Calling all bloggers, bands, labels, managers, PR, composers and artists – this affects you.

Update: The Guardian have covered the issue below too.
Update 2: Shane (The Torture Garden) Darragh (Asleep on a Compost Heap) and myself will be meeting with IMRO on Thursday with IMRO to discuss and voice our concerns.

A few days ago I was contacted by an IMRO representative who asked me to pay for the IMRO/MCPSI Limited Online Exploitation Licence as this site “is making copyrighted music available online”. Having been involved in State.ie, a limited company, when they’ve paid this for the last two years I wasn’t hugely surprised to be contacted for this blog and asked to pay but I do think this has the potential to decimate the music blogosphere. IMRO are preparing an FAQ on this at the moment but in the meantime..

Here are the licence details they are asking myself, The Torture Garden and Asleep on a Compost Heap (with more expected) to pay:

The MCPSI-IMRO (LOEL) covers the use of music online by small-scale/non-commercial companies and individuals, providing services to the Irish public, whose gross revenue is less then €7,000 per year.

The LOEL covers the making available and mechanical rights in musical works for most types of Limited online and mobile music services. This includes services which offer: Permanent downloads, On-demand streaming and limited downloads, Premium and Interactive Webcasting, Pure Webcasting, Music Podcasting.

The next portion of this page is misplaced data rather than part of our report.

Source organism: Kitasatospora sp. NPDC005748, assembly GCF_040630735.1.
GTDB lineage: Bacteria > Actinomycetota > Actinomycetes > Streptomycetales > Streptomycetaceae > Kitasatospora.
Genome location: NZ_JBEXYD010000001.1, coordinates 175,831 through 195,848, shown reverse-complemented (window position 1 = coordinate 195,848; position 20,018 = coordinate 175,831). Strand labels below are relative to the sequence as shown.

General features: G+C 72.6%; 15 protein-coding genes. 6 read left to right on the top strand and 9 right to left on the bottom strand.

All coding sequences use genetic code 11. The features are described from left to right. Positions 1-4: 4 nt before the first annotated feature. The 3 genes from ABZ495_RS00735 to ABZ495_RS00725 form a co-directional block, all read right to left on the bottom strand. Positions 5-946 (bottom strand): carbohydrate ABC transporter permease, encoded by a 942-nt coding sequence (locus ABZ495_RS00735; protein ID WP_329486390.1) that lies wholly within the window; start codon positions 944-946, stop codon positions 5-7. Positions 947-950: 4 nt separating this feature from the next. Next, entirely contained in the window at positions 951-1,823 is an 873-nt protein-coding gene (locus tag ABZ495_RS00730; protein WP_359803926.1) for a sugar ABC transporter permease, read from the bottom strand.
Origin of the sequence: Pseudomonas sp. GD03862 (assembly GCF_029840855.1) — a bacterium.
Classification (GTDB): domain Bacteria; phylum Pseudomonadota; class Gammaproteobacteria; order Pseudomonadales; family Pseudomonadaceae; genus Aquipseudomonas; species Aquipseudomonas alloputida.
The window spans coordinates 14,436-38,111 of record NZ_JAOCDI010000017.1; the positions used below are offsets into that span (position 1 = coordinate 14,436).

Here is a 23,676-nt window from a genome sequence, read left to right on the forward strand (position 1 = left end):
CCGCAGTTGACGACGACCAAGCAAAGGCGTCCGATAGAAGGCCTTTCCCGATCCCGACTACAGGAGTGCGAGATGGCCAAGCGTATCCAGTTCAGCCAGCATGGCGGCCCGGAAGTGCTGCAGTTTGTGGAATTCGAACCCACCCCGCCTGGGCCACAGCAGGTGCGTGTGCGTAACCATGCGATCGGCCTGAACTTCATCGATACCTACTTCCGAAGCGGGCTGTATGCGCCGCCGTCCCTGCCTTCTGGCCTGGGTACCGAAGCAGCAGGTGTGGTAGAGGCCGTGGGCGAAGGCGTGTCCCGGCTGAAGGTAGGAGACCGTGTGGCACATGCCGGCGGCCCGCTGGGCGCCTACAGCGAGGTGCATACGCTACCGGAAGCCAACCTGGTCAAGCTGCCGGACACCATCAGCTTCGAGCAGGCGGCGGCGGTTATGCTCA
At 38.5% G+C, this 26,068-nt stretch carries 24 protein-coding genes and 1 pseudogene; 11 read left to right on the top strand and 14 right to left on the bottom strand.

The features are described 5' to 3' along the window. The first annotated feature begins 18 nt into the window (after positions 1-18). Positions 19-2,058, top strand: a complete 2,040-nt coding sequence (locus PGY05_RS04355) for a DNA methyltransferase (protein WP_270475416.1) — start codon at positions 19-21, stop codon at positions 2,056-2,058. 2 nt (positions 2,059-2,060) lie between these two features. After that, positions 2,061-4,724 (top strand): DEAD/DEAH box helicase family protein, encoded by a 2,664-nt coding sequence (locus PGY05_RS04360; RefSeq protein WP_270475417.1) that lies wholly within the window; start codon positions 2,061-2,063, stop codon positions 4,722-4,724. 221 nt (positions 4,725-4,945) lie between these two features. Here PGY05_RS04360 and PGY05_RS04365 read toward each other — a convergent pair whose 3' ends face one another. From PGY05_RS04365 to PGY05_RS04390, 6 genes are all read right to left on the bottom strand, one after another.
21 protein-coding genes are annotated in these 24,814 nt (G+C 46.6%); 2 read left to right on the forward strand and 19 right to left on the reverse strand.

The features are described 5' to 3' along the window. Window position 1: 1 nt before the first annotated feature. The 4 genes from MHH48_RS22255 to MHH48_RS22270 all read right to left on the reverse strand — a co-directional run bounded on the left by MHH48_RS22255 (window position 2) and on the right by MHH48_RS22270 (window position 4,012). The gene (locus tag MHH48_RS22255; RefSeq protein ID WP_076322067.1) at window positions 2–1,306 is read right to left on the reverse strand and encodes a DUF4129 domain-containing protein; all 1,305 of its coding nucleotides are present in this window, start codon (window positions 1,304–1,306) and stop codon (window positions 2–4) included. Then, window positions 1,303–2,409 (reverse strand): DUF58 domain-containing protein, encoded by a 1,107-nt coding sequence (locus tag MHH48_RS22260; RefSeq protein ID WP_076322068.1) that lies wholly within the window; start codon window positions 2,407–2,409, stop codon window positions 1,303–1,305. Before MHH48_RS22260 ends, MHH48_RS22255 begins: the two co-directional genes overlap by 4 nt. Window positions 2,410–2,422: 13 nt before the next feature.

The LOEL also covers the following types of audio-visual usage: ‘Promo’ music videos, Live concert performances, Combination of a musical work with images relating to the performer or composer of the work, Use of a musical work with an interview with an artist, composer, producer or other person involved in the creation of music, where the work used is associated with the interviewee.

Firstly, let me get this absolutely straight. I have no problem paying artists royalties if that is required. Like many I thought that MP3s which were cleared by bands and labels for promo were provided as is – gratis and without any attachments or additional requirements other than to promote the band and song. Y’know, the same way an entire music blogosphere and a digital PR industry has been allowed to grow up over the course of the last 10 years thinking the same.

My biggest gripe with this licence is that it’s a blanket fee that doesn’t take into account the size of a blog or site really. Sure, it has three price bands but lumping a music blogger who blogs from home in his spare time in with a professional company is wrong. It will have a reductive and destructive effect on the promotion of music online as many bloggers won’t be able to afford these fees and as a result bands will have less of an outlet to promote their music.

Is the licence fee paid worth more than the promotion of bands and hence, gig attendance, record sales etc? IS this what the bands want? Do bands want bloggers to pay licence fees to promote their songs – do speak up. After all, IMRO is speaking on your behalf already and they have decided to apply this licence to music sites and blogs without any negotiation or dialogue apart from here’s a licence, pay it. IMRO will negotiate with Youtube, concert promoters such as POD concerts so is there room here for negotiation?